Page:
A nerveless Stefanos Tsitsipas came from a set down to beat Dominic Thiem on a thrilling final-set tie-break and become the youngest winner of the ATP Finals in 18 years.
The Greek, 21, won 6-7 (6-8) 6-2 7-6 (7-4) to claim the biggest title of his fledgling career.
Thiem, 26, who edged a tight first set, fell away in the second and the start of the third before fighting back.
But Tsitsipas forced a tie-break, and then won it, at a raucous O2 Arena.
He collapsed to the floor after Thiem put a forehand return out on the first match point before the pair embraced at the end of a two-hour 35-minute battle, with the Greek kissing his beaten opponent on the shoulder.
Tsitsipas is the youngest winner of the season-ending championships since Australia’s Lleyton Hewitt in 2001 and claims prize money of just over £2m.
“It’s been a rollercoaster. Holding this trophy is amazing,” the world number six said.
“It is a dream come true and the best way to end this match.
“I did get nervous at some points in the match but I managed to forget about how I felt and I had momentum in the tie-break, which was really tight.
“My fighting spirit and me constantly trying to push myself to do better got me there in the end.”
Tsitsipas takes advantage of Thiem’s lapses
Tsitsipas broke the hearts of many in London on Saturday in knocking out six-time champion Roger Federer and a day later backed that up with a performance that showed why he is regarded as a player who will be one of those at the top of the game when the Swiss and the other current greats move on.
He had been the better player in the opening set only for Thiem to take it on a tie-break but when the Austrian’s level dropped he was there to take advantage.
He did not panic and hit just one unforced error in the second set compared to eight from his opponent – going 4-0 ahead in 14 minutes and wrapping up the set soon after.
Tsitsipas’ entertaining game – full of powerful forehands, laser-like serving and a stunning single-handed backhand – improved further at the start of the third set and he looked set to power on to the title.
But Thiem, a two-time Grand Slam finalist, broke back and leveled as his crunching groundstrokes returned.
In the tie-break, Tsitsipas saw a 4-1 lead become 4-4 before he held his nerve to take the match with three straight points.
Unlike against Federer, the Greek had the backing of the majority of the spectators inside the arena and he celebrated with his fans long after the match had finished, taking selfies and signing autographs.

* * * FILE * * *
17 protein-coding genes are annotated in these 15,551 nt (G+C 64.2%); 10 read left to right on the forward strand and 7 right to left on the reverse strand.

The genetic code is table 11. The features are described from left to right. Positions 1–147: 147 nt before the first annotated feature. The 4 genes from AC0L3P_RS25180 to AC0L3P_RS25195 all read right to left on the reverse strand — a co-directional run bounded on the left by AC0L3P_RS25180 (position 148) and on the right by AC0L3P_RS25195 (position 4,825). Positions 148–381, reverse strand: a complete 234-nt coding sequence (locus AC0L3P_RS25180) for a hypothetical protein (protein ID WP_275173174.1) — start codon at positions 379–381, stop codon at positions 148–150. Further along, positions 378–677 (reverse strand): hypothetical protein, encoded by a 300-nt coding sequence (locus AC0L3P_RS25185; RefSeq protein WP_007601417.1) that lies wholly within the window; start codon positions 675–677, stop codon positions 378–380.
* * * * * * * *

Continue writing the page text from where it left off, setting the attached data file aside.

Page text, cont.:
Can Tsitsipas go on after stellar year?
A year ago Tsitsipas was celebrating winning the NextGen tournament – the end-of-season event for the best players aged 21 and under.
He has now ended his breakthrough season by winning the biggest tournament outside the four Grand Slams and has done so with an entertaining style and exuberant personality that will bring him many fans.
He became the youngest Grand Slam semi-finalist in 12 years at the Australian Open in January, beating Federer along the way, and won two regular-season ATP titles as he climbed into the world’s top 10.
The Greek is just the seventh man to win the season finale on his first appearance and the sixth-youngest winner in history.
He is the fourth new champion of the event in a row – following Andy Murray, Grigor Dimitrov and Alexander Zverev – and will now aim to succeed where Zverev failed this year in turning success in London into a Grand Slam win.
“This year was the best year I’ve had and I want to constantly improve,” Tsitsipas said.
“Things were great this year and I beat some top-ranked players which gave me confidence and I’ve won matches in Grand Slams and Masters 1000s. I think I can do well in the Slams.”
Agonizing end to 2019 for Thiem
Thiem too has had his best year on tour but he ends it with very differing emotions.
He reached a second successive French Open final in June and won five ATP titles, the joint-most on tour along with Novak Djokovic, but a win here would have capped his season in style.
His collapse in the middle of the match allowed Tsitsipas back into the contest but the Austrian still had the momentum after leveling in the decider, and also at 4-4 in the tie-break.
His challenge ended with three errors in a row at the end of the breaker, however, and he described it as a “probably” the toughest defeat of his career – more so than his two defeats by Rafael Nadal in the final at Roland Garros.
“It is very hard to digest but I have had some amazing wins even this week,” said the Austrian, who beat Federer and Djokovic in the round-robin stage.
Despite the loss Thiem has progressed this season, becoming far more than the clay-court specialist he may previously have been considered to be, and will end the year as world number four.
French pair win doubles with a perfect record
French pair Pierre-Hugues Herbert and Nicolas Mahut added to their growing title haul by beating fifth seeds Raven Klaasen of South Africa and New Zealand’s Michael Venus 6-3 6-4 to win the doubles title.
Herbert, 28, and Mahut, 37, won the Australian Open earlier this year to complete a career Grand Slam and now become the first French pair to win the season finale since 2005.
Last year’s beaten finalists did not lose a match – or drop a set – during the week in London.